Friday 17 March 2023

Stanford Medical Professor Tasked With Investigating UFO-Inflicted Brain Injuries That Killed Over 100 Troops, Tucker Carlson Says

 In a now-viral podcast interview with Fox News host Tucker Carlson, the primetime news anchor said a Stanford professor told him that federal officials tasked the educator with investigating several cases of troops dying from traumatic brain injuries caused by UFOs.

Carlson shared the story during a “Full Send Podcast” interview last week, where he claimed an unidentified tenured Stanford Medical professor, who specializes in traumatic brain injuries, reached out to his team requesting to appear on the Fox News show to talk about a decade-old conversation between him and the U.S. government.

“He’s like, 11 years ago, the U.S. government reached out to me because I’m an expert on head injuries on brain injuries … traumatic brain injuries … as a physician,” Carlson said. “And they had all these court cases from families of U.S. servicemen — over 100 — who had been killed by UFOs. And the Department of Defense was refusing to give them death benefits or medical benefits.”

According to Carlson, the anonymous source said he was an expert researcher and witness who claimed nuclear energy appears to attract UFOs in such cases.

“For example, UFOs appear to be attracted, for whatever reason to nuclear energy,”Carlson said. “So at nuclear missile bases in the Upper Midwest, for example, nuclear powered aircraft carriers, nuclear powered submarines are all getting buzzed by these objects, including underwater.”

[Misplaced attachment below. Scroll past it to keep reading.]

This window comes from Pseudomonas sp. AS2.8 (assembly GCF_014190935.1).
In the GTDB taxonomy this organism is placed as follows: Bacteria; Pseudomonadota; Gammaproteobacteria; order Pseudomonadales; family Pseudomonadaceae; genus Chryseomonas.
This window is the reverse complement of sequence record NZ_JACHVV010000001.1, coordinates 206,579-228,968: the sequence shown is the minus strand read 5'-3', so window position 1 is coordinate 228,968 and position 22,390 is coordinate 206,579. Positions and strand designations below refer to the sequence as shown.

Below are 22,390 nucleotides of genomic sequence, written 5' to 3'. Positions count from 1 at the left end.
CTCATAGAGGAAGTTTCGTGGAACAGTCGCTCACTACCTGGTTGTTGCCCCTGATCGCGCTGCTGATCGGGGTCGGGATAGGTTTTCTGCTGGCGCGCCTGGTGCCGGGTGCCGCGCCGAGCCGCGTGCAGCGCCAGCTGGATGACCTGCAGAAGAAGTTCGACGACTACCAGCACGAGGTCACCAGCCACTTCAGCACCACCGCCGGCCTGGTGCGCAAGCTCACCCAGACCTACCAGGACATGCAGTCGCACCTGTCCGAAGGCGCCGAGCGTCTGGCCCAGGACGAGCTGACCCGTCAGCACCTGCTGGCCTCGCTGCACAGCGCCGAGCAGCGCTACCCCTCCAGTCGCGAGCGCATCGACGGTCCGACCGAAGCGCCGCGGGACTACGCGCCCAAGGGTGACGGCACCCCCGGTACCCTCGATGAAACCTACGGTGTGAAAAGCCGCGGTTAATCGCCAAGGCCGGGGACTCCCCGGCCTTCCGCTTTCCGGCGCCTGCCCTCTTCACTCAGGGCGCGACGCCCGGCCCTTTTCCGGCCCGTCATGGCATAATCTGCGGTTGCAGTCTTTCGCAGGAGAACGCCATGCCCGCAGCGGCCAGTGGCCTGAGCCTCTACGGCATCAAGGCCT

“And in a number of cases, these things have landed on military bases … servicemen have approached them … and they approach, and they get a traumatic brain injury, brain damage, or they’re killed,” Carlson said.

Carlson said there are dozens of open court cases that support the claim.

Defense Department spokesperson Susan Gough told Military Times, “the story is false.”

Carlson, however, told the podcast hosts that if he ever encountered such objects or extra-terrestrial life, he would interview the unknown from a distance.

“I’d be super respectful,” he said, adding, “whatever is coming off these machines is very bad for the human body.”

UFO headlines have been circulating throughout the news media over the last few months after U.S. officials shot down four objects over North America this month, including a Chinese spy balloon off the coast of South Carolina and three similar objects in Alaska, Michigan, and Canada.

Following the response from federal officials, top Biden administration officials briefed senators on both sides of the aisle about the flying objects, which left lawmakers with more questions than answers, while demanding the government should disclose what was said during the classified meeting.

Pentagon officials said in a draft document last week that a dominant artificial interstellar object could be releasing many small probes toward Earth.

“These ‘dandelion seeds’ could be separated from the parent craft by the tidal gravitational force of the Sun or by a maneuvering capability,” the report read.

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